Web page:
UPDATE! Holly asked if there was anything worthwhile to do with the leftover mirepoix/brazing liquid. There is, for SURE. If you skim off some of the fat (no all), and then toss the whole mess into a food processor, you can zizz it into a really tasty sauce. Return it to the pan after processing, pour in a bit of cream, put a little heat under it, and let it reduce just a little. Refresh it with a little fresh thyme. It’s not the prettiest stuff in the world.. Sort of an orange brown gook. But SUPER tasty.

sorry to say

That my eyebrows are letting go. You may not be able to tell from this picture, but that’s just because I started with so bloody much. I assure you, they are starting to go away. Hillary informs me that she has been noticing my lower eyelashes disappearing as well.. oh well. It’ll all come back.

I haven’t been posting, or taking, quite as many self portraits lately.  The erbitux does such a number on my skin, that most of the time my vanity gets in the way a little.  But, I guess, still important to document.  It’s easy to forget unpleasant things, and sometimes having a record of them can be meaningful later on.

Thank you all so much for your support on these food videos. Means the world to me. I’m having loads of fun making them.. It does take a certain amount of mental energy and multitasking to cook and film at the same time, but it’s totally worth it.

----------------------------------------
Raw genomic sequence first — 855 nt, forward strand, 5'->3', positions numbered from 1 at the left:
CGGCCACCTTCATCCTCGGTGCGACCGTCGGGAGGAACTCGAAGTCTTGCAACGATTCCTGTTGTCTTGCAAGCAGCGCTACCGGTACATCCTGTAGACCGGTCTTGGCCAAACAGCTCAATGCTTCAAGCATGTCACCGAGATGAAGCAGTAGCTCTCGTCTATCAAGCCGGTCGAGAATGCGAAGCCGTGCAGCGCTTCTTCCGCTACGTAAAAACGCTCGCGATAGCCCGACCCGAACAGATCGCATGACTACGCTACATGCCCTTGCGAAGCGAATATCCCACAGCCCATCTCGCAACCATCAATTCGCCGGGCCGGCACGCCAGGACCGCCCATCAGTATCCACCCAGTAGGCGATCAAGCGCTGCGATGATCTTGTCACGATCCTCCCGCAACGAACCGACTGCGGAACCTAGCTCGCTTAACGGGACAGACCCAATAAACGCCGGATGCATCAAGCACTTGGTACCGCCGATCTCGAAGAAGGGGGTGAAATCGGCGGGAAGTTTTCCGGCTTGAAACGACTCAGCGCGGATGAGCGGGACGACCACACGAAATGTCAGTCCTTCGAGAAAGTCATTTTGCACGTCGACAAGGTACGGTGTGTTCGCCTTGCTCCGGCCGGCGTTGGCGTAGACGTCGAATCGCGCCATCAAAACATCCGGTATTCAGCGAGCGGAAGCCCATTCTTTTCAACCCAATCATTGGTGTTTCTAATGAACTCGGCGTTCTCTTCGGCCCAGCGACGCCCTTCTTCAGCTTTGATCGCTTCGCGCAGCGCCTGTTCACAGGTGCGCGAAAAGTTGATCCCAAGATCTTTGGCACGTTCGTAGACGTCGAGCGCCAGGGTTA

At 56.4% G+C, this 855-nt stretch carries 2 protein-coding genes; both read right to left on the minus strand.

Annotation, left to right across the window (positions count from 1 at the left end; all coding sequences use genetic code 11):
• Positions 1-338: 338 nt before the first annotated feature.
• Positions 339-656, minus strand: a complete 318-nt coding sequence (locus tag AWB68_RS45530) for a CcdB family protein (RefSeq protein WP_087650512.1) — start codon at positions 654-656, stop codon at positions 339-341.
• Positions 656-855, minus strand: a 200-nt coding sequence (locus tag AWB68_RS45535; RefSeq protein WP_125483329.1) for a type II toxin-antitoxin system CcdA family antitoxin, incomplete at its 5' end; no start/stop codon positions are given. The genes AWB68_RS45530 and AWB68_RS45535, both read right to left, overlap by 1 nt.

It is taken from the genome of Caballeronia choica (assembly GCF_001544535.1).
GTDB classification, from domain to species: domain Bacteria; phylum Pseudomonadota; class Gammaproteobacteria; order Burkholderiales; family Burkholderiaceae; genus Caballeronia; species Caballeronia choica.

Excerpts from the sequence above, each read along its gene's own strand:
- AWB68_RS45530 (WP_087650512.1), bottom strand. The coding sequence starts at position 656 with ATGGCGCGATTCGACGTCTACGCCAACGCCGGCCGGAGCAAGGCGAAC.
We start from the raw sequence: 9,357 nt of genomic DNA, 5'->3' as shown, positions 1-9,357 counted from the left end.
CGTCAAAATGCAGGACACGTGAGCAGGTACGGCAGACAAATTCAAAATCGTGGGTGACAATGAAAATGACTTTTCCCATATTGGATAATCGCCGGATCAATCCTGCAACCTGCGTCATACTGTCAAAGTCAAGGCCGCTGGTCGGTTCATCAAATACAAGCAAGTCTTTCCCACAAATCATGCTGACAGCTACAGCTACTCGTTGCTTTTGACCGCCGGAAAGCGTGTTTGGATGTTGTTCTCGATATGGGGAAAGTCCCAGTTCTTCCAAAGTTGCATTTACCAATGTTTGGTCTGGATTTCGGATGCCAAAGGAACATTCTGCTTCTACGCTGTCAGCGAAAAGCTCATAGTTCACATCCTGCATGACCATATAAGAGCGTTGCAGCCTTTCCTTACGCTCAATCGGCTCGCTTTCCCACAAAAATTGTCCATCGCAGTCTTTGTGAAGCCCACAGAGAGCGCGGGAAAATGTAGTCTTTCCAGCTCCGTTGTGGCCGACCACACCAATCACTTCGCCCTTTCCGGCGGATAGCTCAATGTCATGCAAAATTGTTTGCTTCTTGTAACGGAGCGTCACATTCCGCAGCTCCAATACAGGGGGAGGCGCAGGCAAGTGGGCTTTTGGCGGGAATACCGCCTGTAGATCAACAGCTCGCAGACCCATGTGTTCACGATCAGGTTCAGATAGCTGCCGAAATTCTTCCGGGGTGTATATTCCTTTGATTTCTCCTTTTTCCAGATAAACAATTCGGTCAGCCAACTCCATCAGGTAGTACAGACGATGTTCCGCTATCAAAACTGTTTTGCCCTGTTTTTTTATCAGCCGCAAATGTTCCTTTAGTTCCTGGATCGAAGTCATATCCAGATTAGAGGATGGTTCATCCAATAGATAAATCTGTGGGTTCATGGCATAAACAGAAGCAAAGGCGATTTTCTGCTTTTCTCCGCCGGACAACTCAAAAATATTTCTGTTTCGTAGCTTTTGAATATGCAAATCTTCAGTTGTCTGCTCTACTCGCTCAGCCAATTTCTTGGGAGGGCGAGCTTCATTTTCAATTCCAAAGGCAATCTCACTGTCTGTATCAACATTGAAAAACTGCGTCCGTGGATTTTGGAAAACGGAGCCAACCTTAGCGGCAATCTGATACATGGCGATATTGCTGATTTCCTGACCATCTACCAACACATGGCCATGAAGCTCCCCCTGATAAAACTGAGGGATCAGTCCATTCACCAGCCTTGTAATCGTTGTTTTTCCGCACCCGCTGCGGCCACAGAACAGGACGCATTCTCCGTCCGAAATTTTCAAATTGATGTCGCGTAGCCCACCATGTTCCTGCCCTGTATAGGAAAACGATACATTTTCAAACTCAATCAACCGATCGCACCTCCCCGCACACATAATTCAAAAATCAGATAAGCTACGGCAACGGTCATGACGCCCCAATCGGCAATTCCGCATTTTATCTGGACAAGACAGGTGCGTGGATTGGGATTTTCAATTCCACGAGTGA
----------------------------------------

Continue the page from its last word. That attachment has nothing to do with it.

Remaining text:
Tonight I will make braised lamb shanks. I will film it. And I will put up directions tomorrow (with a little luck). I’ve been promising a post on braising for ages, and the time has come. You’ve been warned.

Now I think I’ll go take a nap with my dog.


The snow has been relentless here in NYC.

ALL of my treatment and appointments happen on the upper east side. It’s sort of a you-can’t-get-there-from-here part of the city. I live up in harlem on the west side.. I’ve been taking the train down to 72nd street and walking across central park. So, every day that I have an appointment I end up walking through strawberry fields, which is usually thronged with Italian tourists (?). Yesterday it was pretty quiet, but someone from the parks dept. HAD come out to clear off the imagine mosaic.

The park was magical.  I think they reported 15 inches of snow.  Schools were closed, so the kids were all in the park sledding.  I grew up in Vermont where this sort of dumping of snow was pretty common place.  We lived in the woods..  couldn’t see a neighbor’s house from ours.  So we were just surrounded by big beautiful snow covered trees and etc.  Yet somehow, to be in the middle of a MASSIVE city, and be able to wander into a winter wonderland is another thing all together.

My walk across the park yesterday was to head out to east river medical imaging (the MRI store).  When I reported the joint pain to my doc during my monday appointment, he decided he wanted me to have an MRI of the spine.  Given the consistent pattern of the timing of the joint pain, I’m pretty convinced that it’s just another ghastly chemo side effect..  Another thing that you just have to go through to get to the treatment finish line.  But my doc is clearly taking no chances.  When I complain of pain now, he takes it pretty seriously.  I suppose I’ll find out today if there’s anything nefarious causing it.

Aztec Soup

Ok so. I waffled a little about posting this video, because I wasn’t entirely happy with it, but decided in the end that it was perfectly suitable as an instructional and that it needn’t be much more than that!*** The soup, at any rate, is delicious.